NIFONG:  That's a possibility, and certainly we did investigate that particular possibility.  But let me point out that the evidence that she would present with respect to that particular situation is that she was grabbed from behind.  So that in essence, somebody had an arm around her like this, which she then had to struggle with in order to be able to breathe, and it was in the course of that struggle that the fingernails—the artificial fingernails broke off. 

Now as you can see from my arm, if I were wearing a shirt, a long-sleeved shirt or a Jacket of some sort, even if there were enough force used to press down, to break my skin through the clothing, there might not be any way that anything from my arm could get on to those fingernails.  So again, whether or not there would be any evidence would depend on exactly the situation.  Were the fingernails actually in contact with the skin or were they in contact with clothing?

ABRAMS:  Understood.  Another controversial issue has been this 911 call that was made presumably about an hour before the alleged assault occurred.  I'm going to play the 911-call and then I want you to listen to some of the comments made by one of the attorneys for one of the co-captains who seems to be suggesting this all might be a plan hatched by this woman to make a false allegation.  Let's start with the 911-call and the statement made by the attorney.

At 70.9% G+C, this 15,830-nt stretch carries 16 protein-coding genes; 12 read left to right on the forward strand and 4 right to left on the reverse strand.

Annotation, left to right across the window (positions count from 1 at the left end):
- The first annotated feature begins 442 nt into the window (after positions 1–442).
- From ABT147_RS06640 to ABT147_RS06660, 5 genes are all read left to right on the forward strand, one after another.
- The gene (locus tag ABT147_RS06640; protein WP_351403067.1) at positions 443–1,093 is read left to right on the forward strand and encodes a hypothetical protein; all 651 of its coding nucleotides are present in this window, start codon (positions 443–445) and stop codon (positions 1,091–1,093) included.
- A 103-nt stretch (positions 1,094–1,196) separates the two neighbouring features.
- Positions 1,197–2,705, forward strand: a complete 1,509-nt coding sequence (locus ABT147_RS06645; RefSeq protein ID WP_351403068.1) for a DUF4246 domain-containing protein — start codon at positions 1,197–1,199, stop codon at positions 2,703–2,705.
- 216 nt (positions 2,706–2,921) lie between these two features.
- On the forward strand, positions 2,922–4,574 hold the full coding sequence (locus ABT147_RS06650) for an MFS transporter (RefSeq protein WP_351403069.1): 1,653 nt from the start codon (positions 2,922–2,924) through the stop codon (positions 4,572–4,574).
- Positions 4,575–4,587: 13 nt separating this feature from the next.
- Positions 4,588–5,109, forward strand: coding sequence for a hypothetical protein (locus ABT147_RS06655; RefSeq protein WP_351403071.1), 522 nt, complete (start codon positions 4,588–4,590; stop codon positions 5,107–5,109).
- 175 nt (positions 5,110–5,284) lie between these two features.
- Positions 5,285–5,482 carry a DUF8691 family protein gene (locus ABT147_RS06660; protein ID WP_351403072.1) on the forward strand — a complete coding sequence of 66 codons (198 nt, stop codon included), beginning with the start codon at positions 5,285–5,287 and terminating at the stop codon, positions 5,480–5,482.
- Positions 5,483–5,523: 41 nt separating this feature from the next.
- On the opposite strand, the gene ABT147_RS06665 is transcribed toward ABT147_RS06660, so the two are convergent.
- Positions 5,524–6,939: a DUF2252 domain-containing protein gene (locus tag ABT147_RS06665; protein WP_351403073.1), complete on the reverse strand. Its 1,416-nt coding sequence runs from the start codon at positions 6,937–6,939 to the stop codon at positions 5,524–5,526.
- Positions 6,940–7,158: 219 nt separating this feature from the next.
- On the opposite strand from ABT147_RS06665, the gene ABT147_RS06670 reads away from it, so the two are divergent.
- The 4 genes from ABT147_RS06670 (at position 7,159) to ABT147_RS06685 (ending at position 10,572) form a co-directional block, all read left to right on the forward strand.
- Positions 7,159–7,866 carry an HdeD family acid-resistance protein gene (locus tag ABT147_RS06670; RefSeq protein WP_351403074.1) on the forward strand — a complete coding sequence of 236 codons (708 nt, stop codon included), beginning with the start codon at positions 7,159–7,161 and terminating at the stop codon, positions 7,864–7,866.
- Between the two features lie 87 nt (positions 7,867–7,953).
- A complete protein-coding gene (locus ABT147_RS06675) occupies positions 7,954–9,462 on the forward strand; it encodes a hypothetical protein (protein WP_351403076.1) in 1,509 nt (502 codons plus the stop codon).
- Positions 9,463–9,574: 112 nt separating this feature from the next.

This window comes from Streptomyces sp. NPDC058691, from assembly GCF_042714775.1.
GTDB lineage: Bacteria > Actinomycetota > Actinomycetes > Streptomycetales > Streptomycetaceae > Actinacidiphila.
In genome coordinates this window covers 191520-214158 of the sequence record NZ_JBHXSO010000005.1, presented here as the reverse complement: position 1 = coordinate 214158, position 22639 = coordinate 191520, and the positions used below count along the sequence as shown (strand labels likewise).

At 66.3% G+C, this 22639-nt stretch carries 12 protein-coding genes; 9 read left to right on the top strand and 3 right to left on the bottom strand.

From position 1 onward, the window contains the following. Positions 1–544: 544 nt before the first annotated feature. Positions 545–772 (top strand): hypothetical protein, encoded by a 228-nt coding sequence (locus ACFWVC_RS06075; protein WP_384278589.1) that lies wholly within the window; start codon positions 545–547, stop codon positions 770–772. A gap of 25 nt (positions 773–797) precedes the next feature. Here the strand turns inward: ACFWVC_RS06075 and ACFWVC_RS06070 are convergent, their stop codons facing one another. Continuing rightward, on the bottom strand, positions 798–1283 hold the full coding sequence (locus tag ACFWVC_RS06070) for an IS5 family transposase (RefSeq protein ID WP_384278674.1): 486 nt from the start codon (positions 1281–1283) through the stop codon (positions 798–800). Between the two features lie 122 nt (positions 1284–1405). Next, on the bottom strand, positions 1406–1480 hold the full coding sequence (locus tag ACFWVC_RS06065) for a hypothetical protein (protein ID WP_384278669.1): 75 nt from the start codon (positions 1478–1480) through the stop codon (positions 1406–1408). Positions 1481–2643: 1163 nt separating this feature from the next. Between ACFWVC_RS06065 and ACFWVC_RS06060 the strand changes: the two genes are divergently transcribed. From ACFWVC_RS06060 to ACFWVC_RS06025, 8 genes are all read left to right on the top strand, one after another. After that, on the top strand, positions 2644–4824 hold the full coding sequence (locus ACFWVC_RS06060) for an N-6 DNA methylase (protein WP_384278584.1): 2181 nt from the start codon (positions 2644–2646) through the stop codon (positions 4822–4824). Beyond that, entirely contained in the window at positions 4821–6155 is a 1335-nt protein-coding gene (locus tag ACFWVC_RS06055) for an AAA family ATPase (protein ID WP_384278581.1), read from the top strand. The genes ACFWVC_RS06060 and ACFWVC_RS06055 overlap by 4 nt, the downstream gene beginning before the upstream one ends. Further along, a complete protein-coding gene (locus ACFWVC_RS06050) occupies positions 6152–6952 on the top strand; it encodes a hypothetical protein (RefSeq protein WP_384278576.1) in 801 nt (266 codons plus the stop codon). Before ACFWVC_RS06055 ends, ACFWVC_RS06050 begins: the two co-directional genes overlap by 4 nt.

Mr. Nifong, so first on the issue of the possibility of walking by versus driving by, I mean, how significant is this 911-tape? 

NIFONG:  Well, first let me tell you that I have heard the tape and I have also heard the speculation that the tape might be in some way—or might contain false information.  That is not an issue that I really want to discuss right now.  Other than to say that as far as I'm concerned, it has no direct bearing on the situation about what happened inside. 

The allegation that I've heard that this is all some kind of a setup is quite an elaborate allegation, and I haven't heard any convincing circumstances being discussed about not only who would do such a thing, but why such an elaborate plan would have been discussed.  And whether or not the people that are supposedly involved were even capable of such an elaborate deception, but you have to understand that defense attorneys, their job is to cast doubt upon any evidence that casts their clients in a bad light so this is exactly what defense attorneys do when allegations are made against clients, which I might point out no one has yet been indicted or charged in this case.

ABRAMS:  Right.   What do you make of Mr. William’s statements?

NIFONG:  Well, again, I certainly one of the theories that I've heard is that the woman who was not inside was the person who made that call.  And again, I don't really intend to comment on any of that to the extent that any of that is relevant.  That is evidence that will be heard at trial.

ABRAMS:  Have you identified the person who made the 911-call?